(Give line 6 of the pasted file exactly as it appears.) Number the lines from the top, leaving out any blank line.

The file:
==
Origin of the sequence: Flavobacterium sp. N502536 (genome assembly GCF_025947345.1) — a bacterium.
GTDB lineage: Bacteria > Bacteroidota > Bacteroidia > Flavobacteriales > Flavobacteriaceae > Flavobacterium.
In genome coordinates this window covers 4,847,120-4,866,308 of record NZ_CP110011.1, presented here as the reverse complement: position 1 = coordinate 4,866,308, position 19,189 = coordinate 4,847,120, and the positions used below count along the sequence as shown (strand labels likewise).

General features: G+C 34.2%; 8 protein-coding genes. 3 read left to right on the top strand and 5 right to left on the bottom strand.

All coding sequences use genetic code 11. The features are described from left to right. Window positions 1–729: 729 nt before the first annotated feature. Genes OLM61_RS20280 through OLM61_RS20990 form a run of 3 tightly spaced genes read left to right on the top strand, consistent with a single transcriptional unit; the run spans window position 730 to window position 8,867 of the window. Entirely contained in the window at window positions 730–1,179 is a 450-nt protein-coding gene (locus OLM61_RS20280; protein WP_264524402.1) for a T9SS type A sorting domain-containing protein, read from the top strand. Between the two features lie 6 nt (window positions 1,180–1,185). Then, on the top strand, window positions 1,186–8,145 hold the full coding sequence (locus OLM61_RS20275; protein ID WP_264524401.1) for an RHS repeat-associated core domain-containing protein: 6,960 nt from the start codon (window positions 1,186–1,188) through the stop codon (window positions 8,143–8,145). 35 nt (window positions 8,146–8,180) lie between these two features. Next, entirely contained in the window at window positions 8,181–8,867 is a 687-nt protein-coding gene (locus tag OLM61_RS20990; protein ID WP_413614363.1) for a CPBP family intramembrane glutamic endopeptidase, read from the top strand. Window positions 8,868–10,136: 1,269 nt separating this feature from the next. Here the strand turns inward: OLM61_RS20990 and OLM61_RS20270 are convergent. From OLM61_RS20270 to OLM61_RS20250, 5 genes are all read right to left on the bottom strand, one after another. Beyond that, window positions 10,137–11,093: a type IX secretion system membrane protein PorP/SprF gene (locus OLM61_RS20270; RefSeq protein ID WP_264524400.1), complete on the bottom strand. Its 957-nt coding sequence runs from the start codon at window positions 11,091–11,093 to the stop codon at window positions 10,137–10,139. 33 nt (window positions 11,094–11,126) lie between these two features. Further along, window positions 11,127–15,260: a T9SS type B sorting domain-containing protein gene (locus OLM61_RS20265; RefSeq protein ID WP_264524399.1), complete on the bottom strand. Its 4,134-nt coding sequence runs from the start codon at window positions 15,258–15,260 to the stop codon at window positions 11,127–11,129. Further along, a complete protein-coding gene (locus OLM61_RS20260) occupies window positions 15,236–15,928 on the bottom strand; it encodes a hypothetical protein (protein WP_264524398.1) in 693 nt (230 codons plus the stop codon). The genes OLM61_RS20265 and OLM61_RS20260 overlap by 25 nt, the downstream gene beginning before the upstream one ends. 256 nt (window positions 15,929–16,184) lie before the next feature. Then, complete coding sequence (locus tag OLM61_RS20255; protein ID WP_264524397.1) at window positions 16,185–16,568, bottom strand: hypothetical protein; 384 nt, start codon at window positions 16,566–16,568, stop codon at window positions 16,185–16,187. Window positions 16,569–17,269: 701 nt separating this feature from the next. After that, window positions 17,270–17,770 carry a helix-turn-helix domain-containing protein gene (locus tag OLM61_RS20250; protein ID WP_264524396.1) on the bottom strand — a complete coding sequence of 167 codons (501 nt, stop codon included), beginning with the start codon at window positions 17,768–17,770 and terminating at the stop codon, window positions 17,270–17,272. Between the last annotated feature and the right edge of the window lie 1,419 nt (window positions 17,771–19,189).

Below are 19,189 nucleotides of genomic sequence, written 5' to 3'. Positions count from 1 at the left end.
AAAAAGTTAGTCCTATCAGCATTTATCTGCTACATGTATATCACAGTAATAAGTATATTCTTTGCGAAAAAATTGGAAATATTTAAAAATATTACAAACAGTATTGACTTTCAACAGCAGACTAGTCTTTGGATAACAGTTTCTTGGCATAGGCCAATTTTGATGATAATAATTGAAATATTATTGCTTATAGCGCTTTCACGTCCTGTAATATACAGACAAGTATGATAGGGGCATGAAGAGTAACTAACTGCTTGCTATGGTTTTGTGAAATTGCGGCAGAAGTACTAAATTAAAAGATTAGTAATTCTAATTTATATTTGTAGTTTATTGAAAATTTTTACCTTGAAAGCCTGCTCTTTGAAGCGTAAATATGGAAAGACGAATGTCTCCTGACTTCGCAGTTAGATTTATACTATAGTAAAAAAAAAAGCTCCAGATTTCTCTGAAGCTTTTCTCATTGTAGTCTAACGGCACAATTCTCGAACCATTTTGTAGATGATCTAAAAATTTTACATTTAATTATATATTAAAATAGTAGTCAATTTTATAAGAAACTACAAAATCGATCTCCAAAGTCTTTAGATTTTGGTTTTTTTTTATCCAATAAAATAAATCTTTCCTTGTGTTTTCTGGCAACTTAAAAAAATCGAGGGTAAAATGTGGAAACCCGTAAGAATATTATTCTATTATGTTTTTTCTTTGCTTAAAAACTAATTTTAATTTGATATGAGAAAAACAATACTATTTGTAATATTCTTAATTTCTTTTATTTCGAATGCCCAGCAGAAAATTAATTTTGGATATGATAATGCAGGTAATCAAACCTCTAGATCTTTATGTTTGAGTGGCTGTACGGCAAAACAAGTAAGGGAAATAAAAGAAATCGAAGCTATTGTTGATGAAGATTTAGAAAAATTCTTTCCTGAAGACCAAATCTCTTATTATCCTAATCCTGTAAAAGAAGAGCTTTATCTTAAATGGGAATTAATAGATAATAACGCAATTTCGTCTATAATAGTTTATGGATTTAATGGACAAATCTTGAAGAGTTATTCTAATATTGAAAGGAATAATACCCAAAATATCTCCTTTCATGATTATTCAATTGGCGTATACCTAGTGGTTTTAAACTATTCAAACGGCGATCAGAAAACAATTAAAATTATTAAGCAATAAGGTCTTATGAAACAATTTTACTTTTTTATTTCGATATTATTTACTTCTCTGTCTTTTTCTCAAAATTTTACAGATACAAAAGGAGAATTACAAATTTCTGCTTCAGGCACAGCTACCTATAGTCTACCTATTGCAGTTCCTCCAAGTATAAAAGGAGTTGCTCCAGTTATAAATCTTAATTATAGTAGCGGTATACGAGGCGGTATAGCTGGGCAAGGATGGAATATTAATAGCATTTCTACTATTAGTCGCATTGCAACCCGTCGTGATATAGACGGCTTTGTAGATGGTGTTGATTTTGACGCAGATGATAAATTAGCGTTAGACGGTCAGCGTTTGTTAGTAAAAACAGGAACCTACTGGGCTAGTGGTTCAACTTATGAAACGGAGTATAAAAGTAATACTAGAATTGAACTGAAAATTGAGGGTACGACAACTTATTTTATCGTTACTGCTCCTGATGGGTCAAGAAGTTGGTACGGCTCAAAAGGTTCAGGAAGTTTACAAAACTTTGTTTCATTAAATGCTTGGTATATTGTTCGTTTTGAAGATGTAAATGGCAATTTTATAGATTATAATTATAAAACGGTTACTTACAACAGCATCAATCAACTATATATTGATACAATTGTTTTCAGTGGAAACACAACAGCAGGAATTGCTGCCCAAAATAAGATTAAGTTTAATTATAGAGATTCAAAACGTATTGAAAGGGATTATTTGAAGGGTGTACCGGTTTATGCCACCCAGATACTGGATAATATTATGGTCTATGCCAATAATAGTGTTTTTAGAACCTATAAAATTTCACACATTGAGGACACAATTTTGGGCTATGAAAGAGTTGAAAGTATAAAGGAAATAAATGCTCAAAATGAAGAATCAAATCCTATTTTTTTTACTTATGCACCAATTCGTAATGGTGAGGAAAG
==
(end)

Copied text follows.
Below are 19,189 nucleotides of genomic sequence, written 5' to 3'. Positions count from 1 at the left end.